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indcution heaters for loosing nuts what is your ex opinion

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  • indcution heaters for loosing nuts what is your ex opinion

    this was asked on another automotive forum but no respond
    See few of these around, these induction heating nut loosing gadgets. Anyone used them professionally in their shop? worth to get ? these seems to be home use ones not sure how good they are. Don't want to store oxy-acetylene at home and the oxygen-mapp gas ones are never strong enough. tried welding on nuts to broken bolt trick 50% works and pain when doing it under car.

    OTC 6650

    I think miller have one for pipe heating for 25K which is out of range for avg Joes

  • #2
    I just use my O/A torch for this purpose. I don't mind storing the O/A tanks at home. The torch is handy for cutting steel and heating it for bending it too. If you are doing much metal working at all, then an O/A rig is almost indispensable.
    What's wrong with storing O/A tanks at home?


    • #3
      access is the main thing when working under car without lift. I can wield O/A torch novice. but hard to do that under a car trying to access something that is in tight spot (safely). Acetylene explodes as far as what I learn when in school over 15PSI. Actually still remembers some young chap blown up in his car when he was going to work and had a small O/A tank inside.

      But seen these induction things in youtube, that these things heat / some even melt metal. just not sure how durable they are when it is made for home use. Still not cheap price avg about $600, that is why asking around if some one had experiences to share on this matter. Last thing I wanted is to spend that kind of $ end up with a piece of paper weight after first use.



      • #4
        Originally posted by dogdog View Post
        . Acetylene explodes as far as what I learn when in school over 15PSI.

        Actually still remembers some young chap blown up in his car when he was going to work and had a small O/A tank inside.

        That's what regulators are for. Just keep the pressure set below 15 PSI and you will be OK.

        Ditch the car and get you a pick up truck. Or at least you could get an external cargo carrier that fits on a receiver hitch to carry it outside of the car. I have 2 pick ups, so transporting acetylene is not a problem for me.

        I have not seen or used one of these induction heaters you mention, so cannot comment on how good they are.


        • #5
          I have a mini ducktor. Expensive. ($200 from snapon but needinv repair) But I like to use it for removing bearings, drawing straw color. It is quick and fire free.


          • #6
            I hope miller continues with their inducted heat programs. A time will come when tossing a wire around some thing is more natural than grabbing the flame wrench.


            • #7
              they have the ProHeat it's a little out of range for my price as home DIYer and way over kill for what I needed it for... Maybe they made a lower end attachment to my Dynasty 200DX would be nice... send me a testing sample if you do every made and market such product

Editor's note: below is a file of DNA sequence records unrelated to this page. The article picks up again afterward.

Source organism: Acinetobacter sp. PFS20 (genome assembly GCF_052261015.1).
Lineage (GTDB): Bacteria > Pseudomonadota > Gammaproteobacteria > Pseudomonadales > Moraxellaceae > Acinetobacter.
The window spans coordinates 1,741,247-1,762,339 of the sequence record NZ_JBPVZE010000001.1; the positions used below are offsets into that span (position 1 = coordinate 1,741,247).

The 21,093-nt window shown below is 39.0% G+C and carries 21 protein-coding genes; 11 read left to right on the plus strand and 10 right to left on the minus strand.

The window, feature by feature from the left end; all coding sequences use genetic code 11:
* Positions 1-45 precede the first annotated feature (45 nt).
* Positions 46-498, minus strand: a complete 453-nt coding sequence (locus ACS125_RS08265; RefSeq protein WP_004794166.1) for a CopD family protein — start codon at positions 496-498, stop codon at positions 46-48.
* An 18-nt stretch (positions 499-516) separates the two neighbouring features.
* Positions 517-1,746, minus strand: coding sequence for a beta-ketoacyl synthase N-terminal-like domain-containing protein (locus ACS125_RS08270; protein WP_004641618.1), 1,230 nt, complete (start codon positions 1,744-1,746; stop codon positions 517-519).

• #8
                You can make your own heater.

                Miller Dynasty 350, Dynasty 210 DX, Hypertherm 1000, Thermal Arc GTSW400, Airco Heliwelder II, oxy-fuel setup, metal cutting bandsaw, air compressor, drill press, etc.

                Call me the "Clouseau" of welding !


                • #9
                  what about just getting a welding machine take the ground and connect it to one end of the piece you want to heat then take the posistive lead and use a welding rod to touch the nut or bolt. make a good connection that way you don't get any sparks I have done this before and it worked 50% of the time.the other 50% I have to spray it down with ero kroil plus heat to get them off.


                  • #10
                    Another way similar to what tommy2069 mentioned is -IF you have stick welder. Surf Fleabay and find a carbon arc torch these can often be found cheap. Hook up the ground to the vehicle- with the Power OFF- you open the carbon arc carbons wide enough to slip over the nut or bolt you want to heat. Close the carbons tightly around the stubborn fastener. Have a buddy flip the welder on -if the carbons are tight-there will be no arcing and is seconds you have a glowing red fastener ready for removal. This technique works well for those spots where you are a bit reluctant to shove an AO flame.


                    • #11
                      OK thanks for the feed back guys, just for some closure to this thread.

                      I bought the mini-ductor MD-700 I think. worked nice on quasi stuck CV shaft bolts. Tested on a bolt, it did heat the bolt/nut up to cherry red about a minute.

                      Saw that RMCybernetics and the fluxeon free ones. But didn't have time or the equipment to make one at that time of posting, it was about to get cold to work outside laying on the ground, Sept/ late Oct I think by the time I got all the car parts and needed to get things replace and fast. Maybe one of these days will make one between.



                      Was hoping maybe miller makes one as an accessory. These welding power sources should have enough power to even do a 2kw metal melting furnace. But being a welding company probably this is not their focus.